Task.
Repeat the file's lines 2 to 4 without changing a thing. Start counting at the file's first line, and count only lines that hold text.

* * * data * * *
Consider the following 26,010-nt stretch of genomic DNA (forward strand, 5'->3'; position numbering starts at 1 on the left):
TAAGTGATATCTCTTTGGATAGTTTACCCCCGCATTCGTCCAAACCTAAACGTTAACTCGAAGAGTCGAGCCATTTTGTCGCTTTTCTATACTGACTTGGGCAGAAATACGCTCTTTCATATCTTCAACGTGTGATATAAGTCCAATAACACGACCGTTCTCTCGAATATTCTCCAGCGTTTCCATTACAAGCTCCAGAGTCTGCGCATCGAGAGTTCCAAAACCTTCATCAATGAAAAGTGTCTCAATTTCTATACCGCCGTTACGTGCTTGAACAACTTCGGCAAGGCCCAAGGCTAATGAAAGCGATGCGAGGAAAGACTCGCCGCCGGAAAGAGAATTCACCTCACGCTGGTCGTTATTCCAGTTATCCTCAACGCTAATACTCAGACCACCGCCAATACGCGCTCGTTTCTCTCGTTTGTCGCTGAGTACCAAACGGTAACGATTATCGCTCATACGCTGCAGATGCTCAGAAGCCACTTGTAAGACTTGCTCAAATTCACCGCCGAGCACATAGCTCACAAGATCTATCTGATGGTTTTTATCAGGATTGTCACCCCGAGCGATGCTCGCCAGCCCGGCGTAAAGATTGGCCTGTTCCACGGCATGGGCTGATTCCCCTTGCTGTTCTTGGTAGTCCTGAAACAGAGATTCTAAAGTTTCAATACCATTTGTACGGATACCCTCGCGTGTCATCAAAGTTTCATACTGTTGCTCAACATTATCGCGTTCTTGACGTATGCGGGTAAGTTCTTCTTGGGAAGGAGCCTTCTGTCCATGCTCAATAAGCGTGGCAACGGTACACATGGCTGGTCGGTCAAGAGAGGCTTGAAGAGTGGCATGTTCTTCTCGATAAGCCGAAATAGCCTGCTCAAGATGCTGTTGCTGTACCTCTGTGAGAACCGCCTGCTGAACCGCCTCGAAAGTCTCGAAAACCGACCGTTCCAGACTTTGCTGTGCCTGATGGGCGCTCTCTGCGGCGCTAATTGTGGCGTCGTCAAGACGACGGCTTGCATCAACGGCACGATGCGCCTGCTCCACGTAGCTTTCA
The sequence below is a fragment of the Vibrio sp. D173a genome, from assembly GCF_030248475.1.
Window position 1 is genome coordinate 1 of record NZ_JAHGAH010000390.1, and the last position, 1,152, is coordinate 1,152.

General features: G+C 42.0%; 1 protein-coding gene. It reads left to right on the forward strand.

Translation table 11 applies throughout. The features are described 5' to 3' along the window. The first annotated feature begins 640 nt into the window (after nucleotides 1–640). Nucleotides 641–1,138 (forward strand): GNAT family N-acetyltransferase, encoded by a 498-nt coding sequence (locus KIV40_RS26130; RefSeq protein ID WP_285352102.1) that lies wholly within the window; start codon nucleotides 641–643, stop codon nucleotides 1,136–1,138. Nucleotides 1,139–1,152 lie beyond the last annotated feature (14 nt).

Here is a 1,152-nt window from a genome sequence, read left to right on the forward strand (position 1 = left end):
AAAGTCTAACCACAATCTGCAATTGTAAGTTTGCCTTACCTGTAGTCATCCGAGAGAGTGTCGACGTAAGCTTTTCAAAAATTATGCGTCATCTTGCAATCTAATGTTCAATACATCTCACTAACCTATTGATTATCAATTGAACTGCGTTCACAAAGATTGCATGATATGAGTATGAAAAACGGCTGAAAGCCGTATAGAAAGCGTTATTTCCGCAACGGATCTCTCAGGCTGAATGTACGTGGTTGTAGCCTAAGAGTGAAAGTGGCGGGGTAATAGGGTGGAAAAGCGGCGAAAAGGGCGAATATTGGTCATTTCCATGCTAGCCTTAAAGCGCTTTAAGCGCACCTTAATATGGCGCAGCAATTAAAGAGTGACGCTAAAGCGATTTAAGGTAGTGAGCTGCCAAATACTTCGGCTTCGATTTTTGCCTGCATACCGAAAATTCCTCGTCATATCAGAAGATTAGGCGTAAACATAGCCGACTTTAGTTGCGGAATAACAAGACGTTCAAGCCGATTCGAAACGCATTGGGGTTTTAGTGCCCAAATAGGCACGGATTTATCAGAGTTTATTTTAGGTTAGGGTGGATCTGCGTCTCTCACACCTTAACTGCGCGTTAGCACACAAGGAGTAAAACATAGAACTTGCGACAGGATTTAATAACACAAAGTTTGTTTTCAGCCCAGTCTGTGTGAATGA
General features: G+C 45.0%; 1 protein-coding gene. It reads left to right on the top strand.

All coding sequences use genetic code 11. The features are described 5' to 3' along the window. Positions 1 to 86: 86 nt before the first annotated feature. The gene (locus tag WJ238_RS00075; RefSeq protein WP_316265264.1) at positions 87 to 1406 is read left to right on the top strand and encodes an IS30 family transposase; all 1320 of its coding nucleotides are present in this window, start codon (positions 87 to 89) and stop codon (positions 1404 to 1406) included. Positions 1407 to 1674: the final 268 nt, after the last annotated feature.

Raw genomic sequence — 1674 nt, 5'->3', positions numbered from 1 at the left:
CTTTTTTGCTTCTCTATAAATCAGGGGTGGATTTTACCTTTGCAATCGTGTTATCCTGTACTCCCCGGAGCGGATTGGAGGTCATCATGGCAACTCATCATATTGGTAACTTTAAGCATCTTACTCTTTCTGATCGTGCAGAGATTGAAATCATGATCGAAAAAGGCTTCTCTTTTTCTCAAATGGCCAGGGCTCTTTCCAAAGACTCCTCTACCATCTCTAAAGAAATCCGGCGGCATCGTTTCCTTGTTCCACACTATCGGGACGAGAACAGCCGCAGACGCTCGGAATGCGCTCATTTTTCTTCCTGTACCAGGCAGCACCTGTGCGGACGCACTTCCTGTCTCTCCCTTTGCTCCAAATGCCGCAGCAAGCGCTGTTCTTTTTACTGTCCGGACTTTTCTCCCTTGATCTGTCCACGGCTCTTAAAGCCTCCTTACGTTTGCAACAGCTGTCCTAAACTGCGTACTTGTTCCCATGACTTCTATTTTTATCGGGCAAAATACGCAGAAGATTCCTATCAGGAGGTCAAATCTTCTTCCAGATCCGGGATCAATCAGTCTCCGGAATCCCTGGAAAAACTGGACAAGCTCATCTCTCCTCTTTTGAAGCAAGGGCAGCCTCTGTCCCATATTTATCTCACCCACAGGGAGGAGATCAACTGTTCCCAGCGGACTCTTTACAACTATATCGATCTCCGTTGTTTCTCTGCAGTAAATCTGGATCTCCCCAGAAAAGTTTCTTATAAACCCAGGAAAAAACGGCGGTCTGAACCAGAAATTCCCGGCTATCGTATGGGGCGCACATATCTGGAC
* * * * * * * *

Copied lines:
TAAGTGATATCTCTTTGGATAGTTTACCCCCGCATTCGTCCAAACCTAAACGTTAACTCGAAGAGTCGAGCCATTTTGTCGCTTTTCTATACTGACTTGGGCAGAAATACGCTCTTTCATATCTTCAACGTGTGATATAAGTCCAATAACACGACCGTTCTCTCGAATATTCTCCAGCGTTTCCATTACAAGCTCCAGAGTCTGCGCATCGAGAGTTCCAAAACCTTCATCAATGAAAAGTGTCTCAATTTCTATACCGCCGTTACGTGCTTGAACAACTTCGGCAAGGCCCAAGGCTAATGAAAGCGATGCGAGGAAAGACTCGCCGCCGGAAAGAGAATTCACCTCACGCTGGTCGTTATTCCAGTTATCCTCAACGCTAATACTCAGACCACCGCCAATACGCGCTCGTTTCTCTCGTTTGTCGCTGAGTACCAAACGGTAACGATTATCGCTCATACGCTGCAGATGCTCAGAAGCCACTTGTAAGACTTGCTCAAATTCACCGCCGAGCACATAGCTCACAAGATCTATCTGATGGTTTTTATCAGGATTGTCACCCCGAGCGATGCTCGCCAGCCCGGCGTAAAGATTGGCCTGTTCCACGGCATGGGCTGATTCCCCTTGCTGTTCTTGGTAGTCCTGAAACAGAGATTCTAAAGTTTCAATACCATTTGTACGGATACCCTCGCGTGTCATCAAAGTTTCATACTGTTGCTCAACATTATCGCGTTCTTGACGTATGCGGGTAAGTTCTTCTTGGGAAGGAGCCTTCTGTCCATGCTCAATAAGCGTGGCAACGGTACACATGGCTGGTCGGTCAAGAGAGGCTTGAAGAGTGGCATGTTCTTCTCGATAAGCCGAAATAGCCTGCTCAAGATGCTGTTGCTGTACCTCTGTGAGAACCGCCTGCTGAACCGCCTCGAAAGTCTCGAAAACCGACCGTTCCAGACTTTGCTGTGCCTGATGGGCGCTCTCTGCGGCGCTAATTGTGGCGTCGTCAAGACGACGGCTTGCATCAACGGCACGATGCGCCTGCTCCACGTAGCTTTCA
The sequence below is a fragment of the Vibrio sp. D173a genome, from assembly GCF_030248475.1.
Window position 1 is genome coordinate 1 of record NZ_JAHGAH010000390.1, and the last position, 1,152, is coordinate 1,152.